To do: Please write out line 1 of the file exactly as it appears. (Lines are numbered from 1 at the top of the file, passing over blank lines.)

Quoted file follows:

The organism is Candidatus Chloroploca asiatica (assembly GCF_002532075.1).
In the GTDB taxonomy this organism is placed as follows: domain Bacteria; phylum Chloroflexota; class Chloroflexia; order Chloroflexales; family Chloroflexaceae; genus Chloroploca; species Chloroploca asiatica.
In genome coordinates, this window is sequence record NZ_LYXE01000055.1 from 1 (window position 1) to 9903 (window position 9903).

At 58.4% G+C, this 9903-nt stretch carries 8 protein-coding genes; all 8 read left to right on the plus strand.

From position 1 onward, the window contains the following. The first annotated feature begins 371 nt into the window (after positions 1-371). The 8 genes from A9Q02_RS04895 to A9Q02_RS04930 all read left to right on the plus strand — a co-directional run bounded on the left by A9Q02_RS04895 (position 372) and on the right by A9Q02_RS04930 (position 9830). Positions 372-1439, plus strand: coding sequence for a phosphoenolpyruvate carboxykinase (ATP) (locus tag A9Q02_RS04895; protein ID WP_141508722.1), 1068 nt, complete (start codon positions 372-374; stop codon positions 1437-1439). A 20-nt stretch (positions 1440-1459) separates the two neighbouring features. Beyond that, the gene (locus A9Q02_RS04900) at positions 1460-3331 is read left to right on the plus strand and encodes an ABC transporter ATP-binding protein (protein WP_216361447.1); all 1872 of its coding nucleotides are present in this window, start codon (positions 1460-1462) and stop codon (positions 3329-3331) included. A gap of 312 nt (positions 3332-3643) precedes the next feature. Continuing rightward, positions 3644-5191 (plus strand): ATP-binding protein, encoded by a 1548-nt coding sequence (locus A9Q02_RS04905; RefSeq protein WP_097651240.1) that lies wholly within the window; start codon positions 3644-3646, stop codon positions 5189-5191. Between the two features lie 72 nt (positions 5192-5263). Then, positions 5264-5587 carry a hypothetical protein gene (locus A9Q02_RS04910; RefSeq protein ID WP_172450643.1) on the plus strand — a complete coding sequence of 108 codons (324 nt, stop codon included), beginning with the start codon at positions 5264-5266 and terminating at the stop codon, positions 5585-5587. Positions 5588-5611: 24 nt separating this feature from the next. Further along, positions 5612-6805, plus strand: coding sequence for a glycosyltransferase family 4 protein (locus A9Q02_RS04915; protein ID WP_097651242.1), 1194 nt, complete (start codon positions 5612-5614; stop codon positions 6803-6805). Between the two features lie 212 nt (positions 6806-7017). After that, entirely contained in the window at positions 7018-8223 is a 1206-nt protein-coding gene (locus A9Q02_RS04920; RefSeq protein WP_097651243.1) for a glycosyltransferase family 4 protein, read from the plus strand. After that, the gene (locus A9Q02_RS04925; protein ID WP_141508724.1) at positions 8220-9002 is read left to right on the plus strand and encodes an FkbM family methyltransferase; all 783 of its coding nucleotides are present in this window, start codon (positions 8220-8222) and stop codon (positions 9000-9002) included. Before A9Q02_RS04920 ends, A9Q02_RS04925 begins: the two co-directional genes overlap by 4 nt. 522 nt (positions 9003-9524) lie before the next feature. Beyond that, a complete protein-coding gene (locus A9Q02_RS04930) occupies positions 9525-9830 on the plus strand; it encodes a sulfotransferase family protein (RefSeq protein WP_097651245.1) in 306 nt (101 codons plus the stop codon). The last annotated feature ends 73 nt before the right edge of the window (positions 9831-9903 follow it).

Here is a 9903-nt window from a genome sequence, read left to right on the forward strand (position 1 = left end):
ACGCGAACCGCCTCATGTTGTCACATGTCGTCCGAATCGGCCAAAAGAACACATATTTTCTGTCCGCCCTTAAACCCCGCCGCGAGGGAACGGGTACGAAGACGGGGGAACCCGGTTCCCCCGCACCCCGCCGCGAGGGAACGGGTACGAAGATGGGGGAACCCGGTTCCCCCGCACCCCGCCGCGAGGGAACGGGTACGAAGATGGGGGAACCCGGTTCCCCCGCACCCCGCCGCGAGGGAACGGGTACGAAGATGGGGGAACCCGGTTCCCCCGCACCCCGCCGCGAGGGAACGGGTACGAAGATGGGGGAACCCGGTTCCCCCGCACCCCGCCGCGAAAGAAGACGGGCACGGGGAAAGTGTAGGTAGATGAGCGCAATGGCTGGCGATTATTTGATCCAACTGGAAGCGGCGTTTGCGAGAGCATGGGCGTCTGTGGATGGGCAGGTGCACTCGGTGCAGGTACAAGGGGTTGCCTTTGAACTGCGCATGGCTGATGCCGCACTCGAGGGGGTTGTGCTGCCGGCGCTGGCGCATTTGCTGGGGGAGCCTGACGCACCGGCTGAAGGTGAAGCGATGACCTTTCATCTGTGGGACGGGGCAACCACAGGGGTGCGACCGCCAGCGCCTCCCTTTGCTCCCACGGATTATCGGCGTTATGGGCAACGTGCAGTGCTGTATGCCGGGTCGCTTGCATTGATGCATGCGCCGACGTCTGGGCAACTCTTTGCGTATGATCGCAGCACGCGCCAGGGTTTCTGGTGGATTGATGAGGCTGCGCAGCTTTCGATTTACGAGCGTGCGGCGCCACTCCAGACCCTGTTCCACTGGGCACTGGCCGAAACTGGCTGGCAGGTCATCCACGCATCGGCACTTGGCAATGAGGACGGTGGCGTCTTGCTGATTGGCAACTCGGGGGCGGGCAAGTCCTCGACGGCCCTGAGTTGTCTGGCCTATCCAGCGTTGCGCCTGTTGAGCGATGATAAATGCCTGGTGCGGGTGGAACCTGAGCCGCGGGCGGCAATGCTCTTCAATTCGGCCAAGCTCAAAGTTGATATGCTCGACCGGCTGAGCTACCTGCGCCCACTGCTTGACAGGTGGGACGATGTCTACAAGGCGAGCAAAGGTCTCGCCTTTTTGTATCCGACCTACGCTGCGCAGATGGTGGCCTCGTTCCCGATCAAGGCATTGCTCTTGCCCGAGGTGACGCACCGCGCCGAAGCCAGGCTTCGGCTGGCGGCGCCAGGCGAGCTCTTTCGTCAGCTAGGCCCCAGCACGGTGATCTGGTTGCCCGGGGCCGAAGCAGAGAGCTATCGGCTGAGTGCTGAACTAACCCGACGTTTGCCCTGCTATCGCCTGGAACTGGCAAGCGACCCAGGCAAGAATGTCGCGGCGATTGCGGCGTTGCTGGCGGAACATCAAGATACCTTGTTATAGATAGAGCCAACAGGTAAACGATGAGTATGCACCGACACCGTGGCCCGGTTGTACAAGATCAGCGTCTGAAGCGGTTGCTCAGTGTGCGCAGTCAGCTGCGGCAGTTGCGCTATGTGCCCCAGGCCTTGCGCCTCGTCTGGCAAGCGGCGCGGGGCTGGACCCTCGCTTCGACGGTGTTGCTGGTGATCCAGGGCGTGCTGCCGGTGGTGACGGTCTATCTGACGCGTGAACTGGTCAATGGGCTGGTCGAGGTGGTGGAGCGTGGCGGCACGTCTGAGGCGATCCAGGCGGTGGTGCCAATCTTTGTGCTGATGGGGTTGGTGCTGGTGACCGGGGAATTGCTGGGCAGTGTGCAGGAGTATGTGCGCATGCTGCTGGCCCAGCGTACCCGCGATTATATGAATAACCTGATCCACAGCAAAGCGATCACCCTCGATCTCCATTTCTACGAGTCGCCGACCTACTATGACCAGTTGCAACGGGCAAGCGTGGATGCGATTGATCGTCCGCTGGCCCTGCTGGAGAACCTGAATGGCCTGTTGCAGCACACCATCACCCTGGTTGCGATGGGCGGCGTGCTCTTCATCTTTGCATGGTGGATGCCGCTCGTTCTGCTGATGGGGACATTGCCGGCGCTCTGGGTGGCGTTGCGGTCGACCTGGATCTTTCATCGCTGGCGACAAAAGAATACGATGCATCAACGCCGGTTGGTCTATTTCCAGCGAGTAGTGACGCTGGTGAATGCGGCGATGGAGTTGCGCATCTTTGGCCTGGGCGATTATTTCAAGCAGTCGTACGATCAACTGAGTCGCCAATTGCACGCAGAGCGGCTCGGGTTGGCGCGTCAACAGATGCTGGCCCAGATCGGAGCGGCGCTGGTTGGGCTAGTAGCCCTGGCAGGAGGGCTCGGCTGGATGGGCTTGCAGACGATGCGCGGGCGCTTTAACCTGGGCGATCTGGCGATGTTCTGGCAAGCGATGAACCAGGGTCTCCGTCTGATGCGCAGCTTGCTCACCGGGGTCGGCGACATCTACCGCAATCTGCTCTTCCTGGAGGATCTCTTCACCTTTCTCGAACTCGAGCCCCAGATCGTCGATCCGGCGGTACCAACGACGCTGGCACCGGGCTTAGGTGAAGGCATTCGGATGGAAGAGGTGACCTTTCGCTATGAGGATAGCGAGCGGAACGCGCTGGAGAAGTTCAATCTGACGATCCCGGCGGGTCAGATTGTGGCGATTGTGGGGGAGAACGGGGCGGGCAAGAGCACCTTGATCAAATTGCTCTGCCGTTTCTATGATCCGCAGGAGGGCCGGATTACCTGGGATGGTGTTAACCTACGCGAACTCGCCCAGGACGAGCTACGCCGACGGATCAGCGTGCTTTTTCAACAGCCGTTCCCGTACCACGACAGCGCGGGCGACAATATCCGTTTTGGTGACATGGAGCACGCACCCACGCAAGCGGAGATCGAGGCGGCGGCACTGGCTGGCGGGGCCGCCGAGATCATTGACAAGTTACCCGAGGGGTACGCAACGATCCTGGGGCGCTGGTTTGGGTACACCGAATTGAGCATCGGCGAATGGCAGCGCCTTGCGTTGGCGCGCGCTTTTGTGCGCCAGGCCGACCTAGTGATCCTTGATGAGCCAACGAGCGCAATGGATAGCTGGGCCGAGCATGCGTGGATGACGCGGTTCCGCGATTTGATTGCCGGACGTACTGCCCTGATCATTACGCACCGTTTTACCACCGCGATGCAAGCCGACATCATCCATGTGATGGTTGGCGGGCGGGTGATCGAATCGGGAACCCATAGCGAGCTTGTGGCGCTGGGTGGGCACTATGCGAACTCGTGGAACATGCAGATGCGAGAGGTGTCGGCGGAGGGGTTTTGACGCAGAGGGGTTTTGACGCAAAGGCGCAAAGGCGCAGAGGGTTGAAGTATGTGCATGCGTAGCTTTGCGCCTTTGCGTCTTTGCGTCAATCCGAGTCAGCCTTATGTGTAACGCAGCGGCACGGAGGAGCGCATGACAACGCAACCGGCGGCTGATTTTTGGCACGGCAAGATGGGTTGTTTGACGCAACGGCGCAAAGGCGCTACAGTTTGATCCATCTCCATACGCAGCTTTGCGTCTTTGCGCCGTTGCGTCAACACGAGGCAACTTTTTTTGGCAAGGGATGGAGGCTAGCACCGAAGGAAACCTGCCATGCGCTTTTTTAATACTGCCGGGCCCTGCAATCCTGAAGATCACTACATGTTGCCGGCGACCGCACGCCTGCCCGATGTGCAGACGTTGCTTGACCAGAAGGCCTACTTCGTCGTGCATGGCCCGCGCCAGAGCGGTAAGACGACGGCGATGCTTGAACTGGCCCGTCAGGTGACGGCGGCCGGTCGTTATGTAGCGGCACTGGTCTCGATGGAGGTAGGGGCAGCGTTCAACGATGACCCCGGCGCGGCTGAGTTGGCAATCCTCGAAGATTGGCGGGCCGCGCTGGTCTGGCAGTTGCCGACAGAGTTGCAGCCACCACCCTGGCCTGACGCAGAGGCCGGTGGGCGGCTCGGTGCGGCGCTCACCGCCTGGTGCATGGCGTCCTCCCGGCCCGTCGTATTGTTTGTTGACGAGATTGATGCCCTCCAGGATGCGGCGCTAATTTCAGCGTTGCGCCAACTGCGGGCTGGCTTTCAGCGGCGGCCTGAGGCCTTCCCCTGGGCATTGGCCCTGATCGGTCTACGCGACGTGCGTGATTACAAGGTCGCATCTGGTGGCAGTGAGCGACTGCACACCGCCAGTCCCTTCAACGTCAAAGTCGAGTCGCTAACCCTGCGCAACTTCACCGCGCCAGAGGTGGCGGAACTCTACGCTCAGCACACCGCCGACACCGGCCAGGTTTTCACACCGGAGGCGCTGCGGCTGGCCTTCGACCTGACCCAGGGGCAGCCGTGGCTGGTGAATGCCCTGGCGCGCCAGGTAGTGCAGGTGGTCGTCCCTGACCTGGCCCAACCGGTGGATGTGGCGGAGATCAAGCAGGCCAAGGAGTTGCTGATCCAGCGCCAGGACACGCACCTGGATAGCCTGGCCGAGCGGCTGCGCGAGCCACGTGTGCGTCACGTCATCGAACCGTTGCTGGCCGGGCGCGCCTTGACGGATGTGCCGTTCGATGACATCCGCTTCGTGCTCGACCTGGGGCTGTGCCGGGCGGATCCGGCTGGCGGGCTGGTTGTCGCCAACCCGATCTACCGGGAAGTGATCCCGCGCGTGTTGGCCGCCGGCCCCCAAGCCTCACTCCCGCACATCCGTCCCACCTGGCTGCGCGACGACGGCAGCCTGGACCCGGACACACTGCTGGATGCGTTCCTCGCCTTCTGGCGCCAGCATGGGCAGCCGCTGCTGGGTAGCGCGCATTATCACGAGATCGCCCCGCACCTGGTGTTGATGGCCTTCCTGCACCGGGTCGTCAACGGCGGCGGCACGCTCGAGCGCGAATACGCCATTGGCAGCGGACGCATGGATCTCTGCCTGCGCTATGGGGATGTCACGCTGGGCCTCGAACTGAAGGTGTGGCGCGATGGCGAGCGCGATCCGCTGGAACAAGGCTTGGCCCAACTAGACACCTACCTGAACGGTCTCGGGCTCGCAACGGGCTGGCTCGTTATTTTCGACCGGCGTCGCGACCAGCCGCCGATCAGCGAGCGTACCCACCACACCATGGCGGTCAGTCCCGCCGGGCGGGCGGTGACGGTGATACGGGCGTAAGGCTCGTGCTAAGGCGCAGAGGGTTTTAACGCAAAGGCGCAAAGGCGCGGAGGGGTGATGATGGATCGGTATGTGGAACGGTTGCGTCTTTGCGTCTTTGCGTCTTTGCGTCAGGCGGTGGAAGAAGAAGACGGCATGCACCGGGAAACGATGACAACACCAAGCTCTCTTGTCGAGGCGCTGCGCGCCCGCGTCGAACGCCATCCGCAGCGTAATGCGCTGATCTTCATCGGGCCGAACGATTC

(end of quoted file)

The organism is Candidatus Chloroploca asiatica (assembly GCF_002532075.1).